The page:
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 Post subject: Re: New York City Ballet Spring Season 2003
PostPosted: Tue May 06, 2003 12:45 pm 
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Joined: Tue Feb 19, 2002 12:01 am
Posts: 72
Location: Totowa,NJ,USA
I didn't have a chance till now to comment on last Wednesday's performance. The evening was Donizetti,Agon, and In G Major. Donizetti was to be my highlight...till we heard that Jenifer Ringer was injured. Still I enjoyed the performance and Yvonne and Damian were terrific. Damian's turns are just unbelievable. They are so clean and clear...so in control!Bravo to Damian! Agon was superb. Balanchine would be pleased as they danced his style to perfection. I must say the veteran dancers were fabulous and that the newest to Agon...Jennie Somogyi...was terrific. Jennie Somogyi was mesmerizing...a breath of fresh air....just a joy to watch. There was quite a bit to watch in the audience as well.A few dancers from ABT were there looking handsome in their street clothes.I spied a "critic" gathering data on a clipboard....it was a different eye opening night for me. I was able to see some of the dancers afterward and chat. It is always great to see my son's friends from SAB...now with the company. :) New York City Ballet is wonderful! It was an enjoyable ballet evening. Now I must go back to see my favorite ballerina perform...Miss Abi Stafford !!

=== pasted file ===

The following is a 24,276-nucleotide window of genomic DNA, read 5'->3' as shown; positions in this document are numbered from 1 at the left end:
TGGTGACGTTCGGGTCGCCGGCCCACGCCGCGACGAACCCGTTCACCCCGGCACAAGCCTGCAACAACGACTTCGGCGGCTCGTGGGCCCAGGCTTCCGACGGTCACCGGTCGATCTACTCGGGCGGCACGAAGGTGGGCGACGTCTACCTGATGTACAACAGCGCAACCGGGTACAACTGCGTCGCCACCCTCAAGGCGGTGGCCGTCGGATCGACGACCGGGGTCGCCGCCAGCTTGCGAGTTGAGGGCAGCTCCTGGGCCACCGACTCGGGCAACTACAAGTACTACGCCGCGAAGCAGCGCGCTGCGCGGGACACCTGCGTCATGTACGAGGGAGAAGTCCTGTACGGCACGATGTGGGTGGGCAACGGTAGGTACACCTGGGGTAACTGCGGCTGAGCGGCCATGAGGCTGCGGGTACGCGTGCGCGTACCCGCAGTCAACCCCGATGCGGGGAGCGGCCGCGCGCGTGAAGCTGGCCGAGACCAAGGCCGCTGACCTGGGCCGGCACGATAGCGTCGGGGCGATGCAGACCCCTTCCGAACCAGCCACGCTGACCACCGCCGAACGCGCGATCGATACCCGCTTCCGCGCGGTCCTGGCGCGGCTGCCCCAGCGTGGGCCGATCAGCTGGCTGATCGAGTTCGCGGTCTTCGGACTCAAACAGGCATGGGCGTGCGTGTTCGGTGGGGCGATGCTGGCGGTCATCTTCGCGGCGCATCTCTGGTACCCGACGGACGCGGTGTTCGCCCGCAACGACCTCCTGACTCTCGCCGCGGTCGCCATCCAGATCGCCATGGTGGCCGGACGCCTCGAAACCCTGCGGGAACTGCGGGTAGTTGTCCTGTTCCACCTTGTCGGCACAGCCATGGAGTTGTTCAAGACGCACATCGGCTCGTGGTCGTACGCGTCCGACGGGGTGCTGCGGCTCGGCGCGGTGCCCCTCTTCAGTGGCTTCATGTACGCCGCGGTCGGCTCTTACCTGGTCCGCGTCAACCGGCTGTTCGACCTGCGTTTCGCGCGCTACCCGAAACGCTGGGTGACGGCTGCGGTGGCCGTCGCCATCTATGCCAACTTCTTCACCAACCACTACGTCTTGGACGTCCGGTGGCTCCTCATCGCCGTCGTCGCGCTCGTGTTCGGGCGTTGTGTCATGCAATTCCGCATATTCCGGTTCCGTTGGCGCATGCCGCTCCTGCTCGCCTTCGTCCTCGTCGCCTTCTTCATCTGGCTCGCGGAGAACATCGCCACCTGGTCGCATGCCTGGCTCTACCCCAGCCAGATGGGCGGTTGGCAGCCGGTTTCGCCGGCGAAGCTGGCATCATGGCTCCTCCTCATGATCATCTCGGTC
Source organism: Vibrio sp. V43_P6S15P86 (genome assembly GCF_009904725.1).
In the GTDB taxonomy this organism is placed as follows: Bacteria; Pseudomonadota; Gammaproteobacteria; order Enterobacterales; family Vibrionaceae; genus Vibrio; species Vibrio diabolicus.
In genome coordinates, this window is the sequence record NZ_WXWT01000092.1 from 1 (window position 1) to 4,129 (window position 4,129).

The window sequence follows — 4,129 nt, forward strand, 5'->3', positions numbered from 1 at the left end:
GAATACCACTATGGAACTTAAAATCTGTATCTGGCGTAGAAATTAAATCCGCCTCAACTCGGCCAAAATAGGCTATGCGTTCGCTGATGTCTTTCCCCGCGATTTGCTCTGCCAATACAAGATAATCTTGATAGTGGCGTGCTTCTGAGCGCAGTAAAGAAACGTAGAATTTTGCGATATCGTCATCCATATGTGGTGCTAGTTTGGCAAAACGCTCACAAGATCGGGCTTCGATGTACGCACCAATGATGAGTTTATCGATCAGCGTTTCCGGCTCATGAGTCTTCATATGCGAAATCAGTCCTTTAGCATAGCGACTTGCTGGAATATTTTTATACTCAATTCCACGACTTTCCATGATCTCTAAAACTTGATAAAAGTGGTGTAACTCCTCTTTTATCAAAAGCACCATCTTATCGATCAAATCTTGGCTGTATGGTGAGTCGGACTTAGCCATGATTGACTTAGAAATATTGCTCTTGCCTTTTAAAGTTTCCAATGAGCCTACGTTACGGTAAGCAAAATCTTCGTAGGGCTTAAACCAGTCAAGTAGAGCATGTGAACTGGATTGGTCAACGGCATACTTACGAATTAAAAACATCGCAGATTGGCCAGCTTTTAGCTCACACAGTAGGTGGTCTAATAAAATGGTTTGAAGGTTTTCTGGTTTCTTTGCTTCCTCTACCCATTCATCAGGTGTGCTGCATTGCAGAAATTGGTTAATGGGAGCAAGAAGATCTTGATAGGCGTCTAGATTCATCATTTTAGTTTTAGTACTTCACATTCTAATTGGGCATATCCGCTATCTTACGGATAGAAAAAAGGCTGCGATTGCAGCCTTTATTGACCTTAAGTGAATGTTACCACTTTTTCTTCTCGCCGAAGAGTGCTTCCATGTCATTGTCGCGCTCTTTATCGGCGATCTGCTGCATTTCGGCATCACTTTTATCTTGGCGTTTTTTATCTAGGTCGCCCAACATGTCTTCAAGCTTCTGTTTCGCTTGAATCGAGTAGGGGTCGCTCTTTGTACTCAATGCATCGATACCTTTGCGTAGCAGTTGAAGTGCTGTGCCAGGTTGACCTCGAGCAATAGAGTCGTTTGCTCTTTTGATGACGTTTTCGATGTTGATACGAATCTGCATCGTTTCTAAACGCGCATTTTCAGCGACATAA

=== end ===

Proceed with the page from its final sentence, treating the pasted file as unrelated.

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 Post subject: Re: New York City Ballet Spring Season 2003
PostPosted: Tue May 06, 2003 2:39 pm 
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isnt Abi Stafford the greatest? Shes one of my city ballet favorites...and she is also the nicest person - i talk to her frequently and she always takes the time to answer my questions, etc. shes one of the reasons i started going to cpyb in the summer...but she always has great performances and its such a pleasure to watch her dance.


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 Post subject: Re: New York City Ballet Spring Season 2003